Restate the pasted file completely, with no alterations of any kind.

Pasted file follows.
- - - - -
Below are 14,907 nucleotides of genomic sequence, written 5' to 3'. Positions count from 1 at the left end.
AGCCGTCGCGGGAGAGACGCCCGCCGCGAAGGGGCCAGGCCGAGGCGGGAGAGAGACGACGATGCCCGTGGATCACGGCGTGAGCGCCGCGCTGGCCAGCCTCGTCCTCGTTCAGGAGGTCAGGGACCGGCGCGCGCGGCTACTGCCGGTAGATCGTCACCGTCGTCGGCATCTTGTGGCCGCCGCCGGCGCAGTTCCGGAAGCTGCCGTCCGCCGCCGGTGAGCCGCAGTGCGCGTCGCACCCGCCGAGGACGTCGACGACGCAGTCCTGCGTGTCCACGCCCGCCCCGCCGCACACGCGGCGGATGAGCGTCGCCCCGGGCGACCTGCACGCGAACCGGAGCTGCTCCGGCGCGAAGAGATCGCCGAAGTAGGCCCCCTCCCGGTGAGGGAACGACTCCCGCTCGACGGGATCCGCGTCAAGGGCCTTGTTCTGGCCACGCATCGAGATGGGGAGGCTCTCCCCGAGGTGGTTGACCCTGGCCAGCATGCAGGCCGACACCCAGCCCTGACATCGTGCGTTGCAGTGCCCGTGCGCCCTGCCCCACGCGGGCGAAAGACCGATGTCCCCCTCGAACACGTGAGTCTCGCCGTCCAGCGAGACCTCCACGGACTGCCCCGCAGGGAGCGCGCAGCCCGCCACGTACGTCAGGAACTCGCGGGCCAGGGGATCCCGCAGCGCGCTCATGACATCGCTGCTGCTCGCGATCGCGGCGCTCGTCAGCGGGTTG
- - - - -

Below are 14,907 nucleotides of genomic sequence, written 5' to 3'. Positions count from 1 at the left end.
AGCCGTCGCGGGAGAGACGCCCGCCGCGAAGGGGCCAGGCCGAGGCGGGAGAGAGACGACGATGCCCGTGGATCACGGCGTGAGCGCCGCGCTGGCCAGCCTCGTCCTCGTTCAGGAGGTCAGGGACCGGCGCGCGCGGCTACTGCCGGTAGATCGTCACCGTCGTCGGCATCTTGTGGCCGCCGCCGGCGCAGTTCCGGAAGCTGCCGTCCGCCGCCGGTGAGCCGCAGTGCGCGTCGCACCCGCCGAGGACGTCGACGACGCAGTCCTGCGTGTCCACGCCCGCCCCGCCGCACACGCGGCGGATGAGCGTCGCCCCGGGCGACCTGCACGCGAACCGGAGCTGCTCCGGCGCGAAGAGATCGCCGAAGTAGGCCCCCTCCCGGTGAGGGAACGACTCCCGCTCGACGGGATCCGCGTCAAGGGCCTTGTTCTGGCCACGCATCGAGATGGGGAGGCTCTCCCCGAGGTGGTTGACCCTGGCCAGCATGCAGGCCGACACCCAGCCCTGACATCGTGCGTTGCAGTGCCCGTGCGCCCTGCCCCACGCGGGCGAAAGACCGATGTCCCCCTCGAACACGTGAGTCTCGCCGTCCAGCGAGACCTCCACGGACTGCCCCGCAGGGAGCGCGCAGCCCGCCACGTACGTCAGGAACTCGCGGGCCAGGGGATCCCGCAGCGCGCTCATGACATCGCTGCTGCTCGCGATCGCGGCGCTCGTCAGCGGGTTG